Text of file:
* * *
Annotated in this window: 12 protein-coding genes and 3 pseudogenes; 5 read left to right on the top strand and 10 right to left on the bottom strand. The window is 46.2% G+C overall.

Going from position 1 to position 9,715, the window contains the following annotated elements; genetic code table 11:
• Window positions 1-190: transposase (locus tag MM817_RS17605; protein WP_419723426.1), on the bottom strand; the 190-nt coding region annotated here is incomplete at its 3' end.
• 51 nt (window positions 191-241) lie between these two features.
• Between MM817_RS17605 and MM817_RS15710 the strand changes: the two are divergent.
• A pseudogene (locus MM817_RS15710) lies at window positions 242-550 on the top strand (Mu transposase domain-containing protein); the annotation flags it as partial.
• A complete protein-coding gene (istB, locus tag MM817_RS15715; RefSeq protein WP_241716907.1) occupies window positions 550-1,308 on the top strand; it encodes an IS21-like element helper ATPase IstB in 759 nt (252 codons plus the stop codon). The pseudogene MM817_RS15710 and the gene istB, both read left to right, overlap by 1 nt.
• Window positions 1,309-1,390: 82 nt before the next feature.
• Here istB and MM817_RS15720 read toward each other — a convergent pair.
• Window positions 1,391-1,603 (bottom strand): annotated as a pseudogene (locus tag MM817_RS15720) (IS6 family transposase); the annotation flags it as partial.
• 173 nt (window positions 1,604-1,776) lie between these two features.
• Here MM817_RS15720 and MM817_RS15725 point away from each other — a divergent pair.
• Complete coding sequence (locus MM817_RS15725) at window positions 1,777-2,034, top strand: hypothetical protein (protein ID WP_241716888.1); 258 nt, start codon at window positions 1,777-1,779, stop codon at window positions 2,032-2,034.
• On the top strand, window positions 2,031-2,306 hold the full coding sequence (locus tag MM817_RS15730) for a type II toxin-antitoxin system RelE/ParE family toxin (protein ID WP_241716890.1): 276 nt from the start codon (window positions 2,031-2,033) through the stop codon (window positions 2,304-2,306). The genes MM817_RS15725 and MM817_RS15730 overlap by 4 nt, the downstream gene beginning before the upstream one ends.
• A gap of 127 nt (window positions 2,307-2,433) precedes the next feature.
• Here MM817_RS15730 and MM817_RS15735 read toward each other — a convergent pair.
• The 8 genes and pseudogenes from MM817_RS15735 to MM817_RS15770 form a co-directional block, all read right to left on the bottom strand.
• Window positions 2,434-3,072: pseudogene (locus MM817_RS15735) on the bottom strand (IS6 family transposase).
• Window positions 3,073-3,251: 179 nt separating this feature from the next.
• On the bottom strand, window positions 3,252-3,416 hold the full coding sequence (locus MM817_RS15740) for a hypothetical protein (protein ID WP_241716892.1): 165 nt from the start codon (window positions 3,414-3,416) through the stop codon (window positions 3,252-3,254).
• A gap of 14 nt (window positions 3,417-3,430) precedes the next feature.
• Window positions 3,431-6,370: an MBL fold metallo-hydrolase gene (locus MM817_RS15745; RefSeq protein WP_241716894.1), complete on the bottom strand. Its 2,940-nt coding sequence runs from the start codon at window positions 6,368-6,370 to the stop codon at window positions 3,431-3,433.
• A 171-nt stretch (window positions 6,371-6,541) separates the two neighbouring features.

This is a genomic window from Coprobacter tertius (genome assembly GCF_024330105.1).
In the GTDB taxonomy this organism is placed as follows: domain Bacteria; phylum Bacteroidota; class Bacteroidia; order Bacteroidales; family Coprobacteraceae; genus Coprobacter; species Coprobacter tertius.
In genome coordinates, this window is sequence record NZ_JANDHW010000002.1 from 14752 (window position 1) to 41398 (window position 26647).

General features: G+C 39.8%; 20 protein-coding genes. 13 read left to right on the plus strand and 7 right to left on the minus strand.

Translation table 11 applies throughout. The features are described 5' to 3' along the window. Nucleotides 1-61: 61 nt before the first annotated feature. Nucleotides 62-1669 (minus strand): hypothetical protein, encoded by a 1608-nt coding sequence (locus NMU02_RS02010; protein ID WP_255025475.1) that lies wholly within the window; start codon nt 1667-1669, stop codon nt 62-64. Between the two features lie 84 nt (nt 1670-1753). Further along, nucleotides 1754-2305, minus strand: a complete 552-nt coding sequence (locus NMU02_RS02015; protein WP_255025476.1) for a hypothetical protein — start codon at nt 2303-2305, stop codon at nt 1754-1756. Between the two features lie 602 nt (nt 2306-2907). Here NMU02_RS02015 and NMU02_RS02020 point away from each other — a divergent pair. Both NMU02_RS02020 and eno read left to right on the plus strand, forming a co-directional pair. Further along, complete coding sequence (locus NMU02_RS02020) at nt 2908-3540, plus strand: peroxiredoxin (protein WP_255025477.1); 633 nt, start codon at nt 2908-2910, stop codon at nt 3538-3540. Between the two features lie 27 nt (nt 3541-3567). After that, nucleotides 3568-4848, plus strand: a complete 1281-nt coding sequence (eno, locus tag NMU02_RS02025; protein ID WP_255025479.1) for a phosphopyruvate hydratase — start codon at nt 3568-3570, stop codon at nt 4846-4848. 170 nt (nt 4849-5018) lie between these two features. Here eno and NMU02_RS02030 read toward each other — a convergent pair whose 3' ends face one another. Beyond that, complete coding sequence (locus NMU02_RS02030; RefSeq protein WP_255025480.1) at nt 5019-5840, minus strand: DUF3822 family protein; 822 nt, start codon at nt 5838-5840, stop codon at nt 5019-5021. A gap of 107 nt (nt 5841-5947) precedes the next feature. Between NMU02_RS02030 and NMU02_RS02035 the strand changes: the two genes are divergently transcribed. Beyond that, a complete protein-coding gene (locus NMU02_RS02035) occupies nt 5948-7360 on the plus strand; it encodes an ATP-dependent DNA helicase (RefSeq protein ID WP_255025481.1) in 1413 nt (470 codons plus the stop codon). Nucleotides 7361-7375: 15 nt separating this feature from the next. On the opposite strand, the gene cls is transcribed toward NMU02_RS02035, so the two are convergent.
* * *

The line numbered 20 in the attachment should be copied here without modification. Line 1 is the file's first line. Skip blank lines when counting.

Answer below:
• On the bottom strand, window positions 3,252-3,416 hold the full coding sequence (locus MM817_RS15740) for a hypothetical protein (protein ID WP_241716892.1): 165 nt from the start codon (window positions 3,414-3,416) through the stop codon (window positions 3,252-3,254).